quinta-feira, 28 de abril de 2016

500 transacções suspeitas no Vaticano; 5 eutanasiados por dia na Bélgica

Mais um dia de trabalho nas clínicas de morte da Bélgica
Antes de mais, um aviso para agenda. A Caminhada Pela Vida realiza-se já no dia 14 de Maio. Não deixem de ir! Eu não estou tão envolvido como estive o ano passado, infelizmente, mas também conto lá estar.

Temos várias coisas hoje no blog, a começar pelo artigo desta semana do The Catholic Thing em que David Carlin argumenta que a revolução sexual, não contente com ter ganho a guerra, quer agora pulverizar o que resta da oposição.

Temos também a transcrição completa da entrevista feita a Robert Clarke, da ADF International, sobre a eutanásia na Bélgica, onde por dia são eutanasiadas cinco pessoas, e também a Esme Wiegman, sobre a eutanásia na Holanda.

Parabéns ao padre Tolentino Mendonça, que ganhou ontem (mais) um prémio literário.

As inscrições para o III Encontro de Leigos, que vai decorrer em Évora, estão quase a fechar. Não deixem de ler esta entrevista com Alexandra Viana Lopes.

E o Vaticano detectou mais de 500 transacções suspeitas em 2015. Faz tudo parte da operação de limpeza das finanças da Santa Sé.

“Euthanasia is bad medicine”

Robert Clarke
This is a full transcript, in the original English, of an interview with Robert Clarke, of ADF International, about euthanasia in Belgium. The news report, in Portuguese, can be read here.

Esta é uma transcrição completa, no inglês original, de uma entrevista a Robert Clarke, da ADF International, sobre a eutanásia na Bélgica. A reportagem pode ser lida aqui.

Could you briefly explain what ADF is and its mission?
ADF International is a legal alliance building organization, which advocates for the right of people to freely live out their faith. We are headquartered in Vienna, but with offices in Geneva, Strasbourg, Brussels within Europe, and other offices outside of Europe, including in the United Nations, New York, Washington DC; we have positioned ourselves at the international institutions across the world in order to advocate for that right of people to freely live out their faith.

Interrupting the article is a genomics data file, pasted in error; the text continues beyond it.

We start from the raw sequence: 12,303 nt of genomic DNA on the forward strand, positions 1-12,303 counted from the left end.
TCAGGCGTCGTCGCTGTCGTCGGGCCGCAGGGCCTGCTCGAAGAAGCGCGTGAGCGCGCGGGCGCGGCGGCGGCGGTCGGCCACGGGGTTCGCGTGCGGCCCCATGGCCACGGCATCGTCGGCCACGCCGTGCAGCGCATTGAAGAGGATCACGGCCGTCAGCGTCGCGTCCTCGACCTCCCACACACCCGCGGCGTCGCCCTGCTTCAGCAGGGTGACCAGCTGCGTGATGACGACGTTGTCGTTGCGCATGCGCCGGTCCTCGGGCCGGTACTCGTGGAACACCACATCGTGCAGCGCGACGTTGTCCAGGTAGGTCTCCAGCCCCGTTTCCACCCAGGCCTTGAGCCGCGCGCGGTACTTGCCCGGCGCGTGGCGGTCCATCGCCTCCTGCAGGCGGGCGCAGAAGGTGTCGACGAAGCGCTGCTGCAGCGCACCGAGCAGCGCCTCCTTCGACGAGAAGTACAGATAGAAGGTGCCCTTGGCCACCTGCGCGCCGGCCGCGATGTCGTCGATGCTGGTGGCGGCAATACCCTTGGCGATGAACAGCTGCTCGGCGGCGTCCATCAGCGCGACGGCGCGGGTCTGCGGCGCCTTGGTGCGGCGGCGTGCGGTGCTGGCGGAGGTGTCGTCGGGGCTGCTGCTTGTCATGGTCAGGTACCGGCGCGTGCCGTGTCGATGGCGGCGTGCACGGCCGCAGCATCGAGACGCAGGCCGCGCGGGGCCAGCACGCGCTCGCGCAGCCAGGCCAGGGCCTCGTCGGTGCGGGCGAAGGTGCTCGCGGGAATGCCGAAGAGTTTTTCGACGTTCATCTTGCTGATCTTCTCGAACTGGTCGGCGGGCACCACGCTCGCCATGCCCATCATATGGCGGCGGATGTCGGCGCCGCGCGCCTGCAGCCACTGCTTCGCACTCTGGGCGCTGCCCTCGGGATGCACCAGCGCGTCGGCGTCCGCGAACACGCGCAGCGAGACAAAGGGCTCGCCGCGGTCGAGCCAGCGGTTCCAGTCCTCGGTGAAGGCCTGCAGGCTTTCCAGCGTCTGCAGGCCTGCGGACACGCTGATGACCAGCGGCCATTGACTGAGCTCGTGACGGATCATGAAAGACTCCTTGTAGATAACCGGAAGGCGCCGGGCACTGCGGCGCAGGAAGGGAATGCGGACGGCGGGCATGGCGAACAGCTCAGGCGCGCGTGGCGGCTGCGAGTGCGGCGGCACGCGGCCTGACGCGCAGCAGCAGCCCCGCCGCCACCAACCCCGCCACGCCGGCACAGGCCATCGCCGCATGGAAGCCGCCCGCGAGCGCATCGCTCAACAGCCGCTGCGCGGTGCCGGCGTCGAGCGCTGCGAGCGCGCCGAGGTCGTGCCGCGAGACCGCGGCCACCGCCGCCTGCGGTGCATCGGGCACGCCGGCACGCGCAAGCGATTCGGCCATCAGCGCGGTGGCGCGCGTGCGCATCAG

And you help people of any faith?
That's right. Freedom of religion is a fundamental right and one which we support and uphold.

I understand ADF represents Mr. Tom Mortier in his case in the European Court of Human Rights. Could you explain the basics of the case?
Tom's mother was euthanized at the hands of a Belgian doctor in 2012. He didn't know about it until the following day, when the hospital phoned his home number and asked him to come and make the necessary arrangements. 

This changed his world, changed his family, his children's understanding and we say, fundamentally, that Euthanasia is bad medicine. It was offered to a woman, his mother in this case, who was diagnosed with depression, an illness which is episodic in nature and yet she was able to go to a doctor and obtain a prescription for death. 

What exactly is he asking the ECHR?
He is challenging the position of Belgium, at the ECHR, on essentially three grounds: 
He says that the country didn't uphold his mother's right to life, that is to say that a government has the responsibility to protect its citizens right to life, guaranteed under the convention but, more particularly it has the obligation to protect vulnerable citizens and we say that someone who is diagnosed as suffering with depression is a particularly vulnerable person, and that the government has an obligation to protect. Moreover we say that Belgium has violated Tom's right to his family life and that Belgium has failed to provide an adequate remedy to these violations.